There was talk about allowing access to the falls. Jay Wilson, action-council secretary, spoke about scheduling a September field trip where people could learn about elements like geologic features. Frost said the event could be a clean-up. “While walking around, pick things up.”

The field trip/clean-up will be open to the public, and details will be posted on the action council website.

Furthermore, Frost said the appointment of interim president Sally Roush could “open the door to provide answers,” with residents working with her and two others in new positions: university spokeswoman Gina Jacobs and community-relations manager Rachel Gregg.

Tackling the internet could involve showing the campus as the entrance to Adobe Falls, Frost said. Online sources including Google Maps show the entrance on Mill Peak Road.

Frost said another solution could be transferring university land to the San Diego River Conservancy.

After the meeting, two residents discussed the situation. Steve Joyce moved to Del Cerro in 2006 and noted the increase in Adobe Falls-bound people around 2014. That’s when university representatives spoke to the council about posting on websites and using social media to inform people that the land was off-limits.

Joyce said residents were further alarmed after the murder of one woman and rape of another one during a June 12, 2016, home invasion on Mill Peak Road. (According to the San Diego Union-Tribune, Eduardo José Torres, pleaded guilty on July 7, 2017, and later agreed to a life sentence. An August 4 sentencing hearing is scheduled.) l Joyce’s daily walk with his dog Mocha and his daughter’s dog Kingston is now a foot patrol.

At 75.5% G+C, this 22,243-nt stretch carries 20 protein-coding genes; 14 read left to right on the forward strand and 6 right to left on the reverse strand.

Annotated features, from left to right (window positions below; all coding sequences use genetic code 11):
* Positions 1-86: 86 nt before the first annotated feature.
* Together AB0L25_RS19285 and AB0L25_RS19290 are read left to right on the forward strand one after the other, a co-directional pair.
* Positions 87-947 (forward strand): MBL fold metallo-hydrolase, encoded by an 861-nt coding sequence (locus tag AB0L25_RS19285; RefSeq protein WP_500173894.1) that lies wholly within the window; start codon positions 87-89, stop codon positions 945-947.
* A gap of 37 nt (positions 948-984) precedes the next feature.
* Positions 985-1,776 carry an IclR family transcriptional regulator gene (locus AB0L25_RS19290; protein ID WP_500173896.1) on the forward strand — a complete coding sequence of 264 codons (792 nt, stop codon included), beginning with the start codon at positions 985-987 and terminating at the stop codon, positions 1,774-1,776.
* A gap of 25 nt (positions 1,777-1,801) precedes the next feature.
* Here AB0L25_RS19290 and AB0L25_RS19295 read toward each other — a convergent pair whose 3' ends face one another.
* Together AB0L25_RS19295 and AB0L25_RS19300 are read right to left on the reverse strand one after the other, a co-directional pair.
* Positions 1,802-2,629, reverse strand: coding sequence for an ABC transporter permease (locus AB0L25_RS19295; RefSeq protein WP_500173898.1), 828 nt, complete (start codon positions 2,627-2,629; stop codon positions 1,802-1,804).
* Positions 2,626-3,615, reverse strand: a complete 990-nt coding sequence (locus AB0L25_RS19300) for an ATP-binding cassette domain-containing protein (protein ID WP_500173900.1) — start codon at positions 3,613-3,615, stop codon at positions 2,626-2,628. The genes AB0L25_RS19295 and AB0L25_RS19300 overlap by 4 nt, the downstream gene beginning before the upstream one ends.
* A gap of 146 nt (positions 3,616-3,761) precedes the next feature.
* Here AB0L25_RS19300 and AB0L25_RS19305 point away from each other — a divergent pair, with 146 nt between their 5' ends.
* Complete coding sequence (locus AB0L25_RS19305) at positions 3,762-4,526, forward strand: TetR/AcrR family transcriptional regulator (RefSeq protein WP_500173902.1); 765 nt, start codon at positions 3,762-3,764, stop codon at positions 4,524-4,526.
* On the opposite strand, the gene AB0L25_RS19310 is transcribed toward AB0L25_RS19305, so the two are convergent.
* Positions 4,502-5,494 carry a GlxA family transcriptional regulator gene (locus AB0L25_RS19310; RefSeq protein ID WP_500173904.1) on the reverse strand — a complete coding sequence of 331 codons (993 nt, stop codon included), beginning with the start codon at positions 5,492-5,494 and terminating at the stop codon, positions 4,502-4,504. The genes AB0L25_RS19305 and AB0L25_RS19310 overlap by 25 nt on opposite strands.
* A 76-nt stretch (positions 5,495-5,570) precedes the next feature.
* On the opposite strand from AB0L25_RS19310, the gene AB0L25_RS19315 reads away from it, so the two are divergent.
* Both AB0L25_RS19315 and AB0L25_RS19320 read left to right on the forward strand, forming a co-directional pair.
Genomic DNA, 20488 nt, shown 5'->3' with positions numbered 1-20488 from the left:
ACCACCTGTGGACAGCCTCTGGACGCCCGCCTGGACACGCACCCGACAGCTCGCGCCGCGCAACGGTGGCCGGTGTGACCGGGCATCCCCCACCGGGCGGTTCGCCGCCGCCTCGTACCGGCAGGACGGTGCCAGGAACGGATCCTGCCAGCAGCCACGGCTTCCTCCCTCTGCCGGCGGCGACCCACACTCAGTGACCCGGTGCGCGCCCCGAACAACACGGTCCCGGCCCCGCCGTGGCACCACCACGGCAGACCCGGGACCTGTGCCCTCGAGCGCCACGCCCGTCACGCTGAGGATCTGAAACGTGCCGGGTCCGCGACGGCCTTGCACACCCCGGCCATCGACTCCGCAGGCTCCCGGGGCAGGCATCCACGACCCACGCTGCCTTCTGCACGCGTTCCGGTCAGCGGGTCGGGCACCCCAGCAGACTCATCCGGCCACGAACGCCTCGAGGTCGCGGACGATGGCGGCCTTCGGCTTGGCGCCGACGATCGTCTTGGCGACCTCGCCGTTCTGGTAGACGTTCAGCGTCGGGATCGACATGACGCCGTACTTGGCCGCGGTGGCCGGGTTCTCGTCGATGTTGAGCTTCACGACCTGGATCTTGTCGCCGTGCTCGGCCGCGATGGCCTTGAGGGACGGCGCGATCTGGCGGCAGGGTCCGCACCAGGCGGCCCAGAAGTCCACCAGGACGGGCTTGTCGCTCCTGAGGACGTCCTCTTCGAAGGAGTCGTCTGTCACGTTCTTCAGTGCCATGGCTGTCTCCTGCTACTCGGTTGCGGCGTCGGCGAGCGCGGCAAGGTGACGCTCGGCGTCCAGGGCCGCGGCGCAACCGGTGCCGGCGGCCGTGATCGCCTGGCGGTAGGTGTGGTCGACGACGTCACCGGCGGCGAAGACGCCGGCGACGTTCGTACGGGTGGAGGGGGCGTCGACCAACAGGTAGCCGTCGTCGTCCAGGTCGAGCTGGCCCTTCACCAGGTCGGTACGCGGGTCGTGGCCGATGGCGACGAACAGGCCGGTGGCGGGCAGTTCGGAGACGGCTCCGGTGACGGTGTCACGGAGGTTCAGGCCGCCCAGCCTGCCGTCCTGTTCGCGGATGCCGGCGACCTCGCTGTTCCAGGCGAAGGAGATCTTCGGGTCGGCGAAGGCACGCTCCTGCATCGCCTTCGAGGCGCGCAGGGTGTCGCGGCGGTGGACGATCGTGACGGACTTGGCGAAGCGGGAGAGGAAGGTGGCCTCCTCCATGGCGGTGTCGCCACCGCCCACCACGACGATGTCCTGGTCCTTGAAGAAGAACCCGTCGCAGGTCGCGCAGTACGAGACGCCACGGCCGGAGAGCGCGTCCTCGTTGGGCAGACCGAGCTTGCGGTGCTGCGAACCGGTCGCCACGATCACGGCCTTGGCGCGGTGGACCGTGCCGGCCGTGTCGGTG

Tom Harrison, a resident since 1985, said, “It’s been an awful experience. Many people have no respect,” damaging fences and landscaping and leaving trash behind.

Frost said in the interview, “Neighbors try to patrol the area because so many people try to go through yards.”

He elaborated on a proposal that evoked some laugher at the meeting: If Qualcomm stadium is demolished, “dump” the debris in Adobe Falls. Frost said by phone that the land south of Del Cerro represents the end of CalTrans work on I-8 during the 1960s. The university property “is a construction site that’s grown over; it isn’t a preserve.”

Frost spoke to the council last November about the study of Adobe Falls undertaken by his Homeland Security 602 graduate class.

The lessons students learned about resolving Del Cerro’s dilemma included, “You can come up with a technical solution, but the challenge is to get it through responsible parties. Often the simplest solution is no solution [doing nothing],” he said. “Maybe there’s a new answer with new people at the school.”

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Comments
1

Since they already own that 32 acres why don't they just build a new football stadium right there closer to campus?

Aug. 1, 2017